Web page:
2. Associated Press, Filter turns lawyer into cat during Zoom hearing, YouTube (Feb. 9, 2021), https://www.youtube.com/watch?v=TDNP-SWgn2w.

  3. See Conley, supra Note 1.

  4. Chris Villani, Zoom Hearings Reveal Dogged Pursuit of Justice. Cats Too., Law360 (Feb. 12, 2021), https://www-law360-com.fls.idm.oclc.org/articles/1354732/zoom-hearings-reveal-dogged-pursuit-of-justice-cats-too-.

  5. Id.

  6. The Term: Flushing Arguments Down The Toilet, Law360 (May 7, 2020), https://www-law360-com.fls.idm.oclc.org/articles/1271246.

  7. Justin Wise, Beyond ‘Cat Lawyer’: Judges on Virtual Hearings, Law360 (Feb. 17, 2021), https://www-law360-com.fls.idm.oclc.org/articles/1355854/beyond-cat-lawyer-judges-on-virtual-hearings.

  8. Id.

  9. Id.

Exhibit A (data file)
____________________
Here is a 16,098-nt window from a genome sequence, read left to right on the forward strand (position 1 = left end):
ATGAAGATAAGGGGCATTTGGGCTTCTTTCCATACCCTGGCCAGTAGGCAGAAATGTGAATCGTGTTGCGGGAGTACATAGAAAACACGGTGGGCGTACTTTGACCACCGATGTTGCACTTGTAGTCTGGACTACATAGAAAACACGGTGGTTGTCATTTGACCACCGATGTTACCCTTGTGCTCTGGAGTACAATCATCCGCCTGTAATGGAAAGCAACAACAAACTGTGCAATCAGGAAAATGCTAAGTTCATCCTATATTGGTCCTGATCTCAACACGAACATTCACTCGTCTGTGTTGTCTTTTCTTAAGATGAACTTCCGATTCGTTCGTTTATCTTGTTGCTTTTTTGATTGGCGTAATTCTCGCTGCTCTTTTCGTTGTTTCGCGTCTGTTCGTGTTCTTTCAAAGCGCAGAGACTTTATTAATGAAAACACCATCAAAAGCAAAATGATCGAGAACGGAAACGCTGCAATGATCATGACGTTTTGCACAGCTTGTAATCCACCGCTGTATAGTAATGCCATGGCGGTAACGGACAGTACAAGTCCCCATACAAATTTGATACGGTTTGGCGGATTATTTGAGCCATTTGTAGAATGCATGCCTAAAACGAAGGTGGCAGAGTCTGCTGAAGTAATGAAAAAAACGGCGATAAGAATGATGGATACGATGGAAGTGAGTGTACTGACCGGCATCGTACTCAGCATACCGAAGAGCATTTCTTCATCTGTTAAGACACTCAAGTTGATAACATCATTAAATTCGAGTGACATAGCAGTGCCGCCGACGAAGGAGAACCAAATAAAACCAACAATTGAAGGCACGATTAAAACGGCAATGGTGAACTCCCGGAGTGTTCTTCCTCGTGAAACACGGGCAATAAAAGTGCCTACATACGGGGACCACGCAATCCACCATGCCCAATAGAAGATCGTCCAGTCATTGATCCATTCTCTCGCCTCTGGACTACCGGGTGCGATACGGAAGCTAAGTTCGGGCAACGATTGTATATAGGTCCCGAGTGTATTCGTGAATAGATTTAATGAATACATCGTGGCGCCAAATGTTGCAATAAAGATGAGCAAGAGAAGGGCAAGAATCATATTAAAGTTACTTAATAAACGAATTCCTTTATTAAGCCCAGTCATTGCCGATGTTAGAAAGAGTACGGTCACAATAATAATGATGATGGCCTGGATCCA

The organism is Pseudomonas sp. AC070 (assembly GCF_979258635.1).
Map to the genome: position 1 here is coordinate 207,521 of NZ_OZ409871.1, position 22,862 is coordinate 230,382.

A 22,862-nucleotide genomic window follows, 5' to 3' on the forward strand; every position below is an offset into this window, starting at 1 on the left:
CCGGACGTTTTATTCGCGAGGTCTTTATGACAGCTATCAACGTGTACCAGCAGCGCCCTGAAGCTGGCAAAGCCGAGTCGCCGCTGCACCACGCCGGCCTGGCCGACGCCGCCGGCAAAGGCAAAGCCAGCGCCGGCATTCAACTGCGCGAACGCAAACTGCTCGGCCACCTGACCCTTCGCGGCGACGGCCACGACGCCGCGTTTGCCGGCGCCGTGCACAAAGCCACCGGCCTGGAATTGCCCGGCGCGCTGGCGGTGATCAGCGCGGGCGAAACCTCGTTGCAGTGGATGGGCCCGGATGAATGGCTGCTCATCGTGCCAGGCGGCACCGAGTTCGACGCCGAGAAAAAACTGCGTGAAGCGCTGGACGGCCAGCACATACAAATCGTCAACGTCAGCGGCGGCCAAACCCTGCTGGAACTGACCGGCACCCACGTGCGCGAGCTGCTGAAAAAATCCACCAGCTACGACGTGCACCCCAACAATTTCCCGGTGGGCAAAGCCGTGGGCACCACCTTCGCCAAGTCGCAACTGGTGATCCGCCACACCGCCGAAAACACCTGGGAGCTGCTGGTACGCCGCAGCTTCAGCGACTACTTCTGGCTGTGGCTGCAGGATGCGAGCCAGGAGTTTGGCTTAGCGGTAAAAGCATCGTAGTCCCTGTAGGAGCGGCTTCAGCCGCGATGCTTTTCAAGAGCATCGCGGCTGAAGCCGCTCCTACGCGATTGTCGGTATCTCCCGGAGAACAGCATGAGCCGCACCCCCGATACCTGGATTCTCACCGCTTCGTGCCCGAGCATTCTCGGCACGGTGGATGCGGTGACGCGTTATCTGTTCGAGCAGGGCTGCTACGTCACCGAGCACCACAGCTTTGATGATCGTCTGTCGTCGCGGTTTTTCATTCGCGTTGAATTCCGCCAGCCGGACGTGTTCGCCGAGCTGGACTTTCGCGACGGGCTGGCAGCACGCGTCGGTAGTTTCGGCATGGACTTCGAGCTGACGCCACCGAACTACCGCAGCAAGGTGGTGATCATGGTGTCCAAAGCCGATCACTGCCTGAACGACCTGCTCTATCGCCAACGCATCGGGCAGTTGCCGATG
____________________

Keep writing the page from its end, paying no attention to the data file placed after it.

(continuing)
10. Dorothy Atkins, Calif. Judge Tells DLA Atty On Zoom: ‘At Least Have A Tie On,Law360 (Feb. 11, 2021), https://www-law360-com.fls.idm.oclc.org/articles/1354603/calif-judge-tells-dla-atty-on-zoom-at-least-have-a-tie-on-.

  11. Id.

  12. Bill Wichert, NJ Attys Worried About Fairness Of Mandatory Virtual Trials, Law360 (Feb. 5, 2021), https://www-law360-com.fls.idm.oclc.org/articles/1352833/nj-attys-worried-about-fairness-of-mandatory-virtual-trials.

  13. Id.

  14. Dani Kass, Fed. Cir. Judge Tells Attys Not To Slack Off On Remote Args, Law360 (Feb. 26, 2021), https://www-law360-com.fls.idm.oclc.org/articles/1350083/fed-circ-judge-tells-attys-not-to-slack-off-on-remote-args.

  15. See Wichert, supra note 12.

  16. Id.

  17. See Wise, supra note 7.

  18. Id.

  19. Id.

  20. See Kass, supra note 14.

Olivia Herrera

Olivia Herrera is a second-year J.D. candidate at Fordham University School of Law and a staff member on the Intellectual Property, Media & Entertainment Law Journal. She also serves as Secretary of the Student Animal Legal Defense Fund. She holds a B.A. in English Language and Literature from the University of Maryland.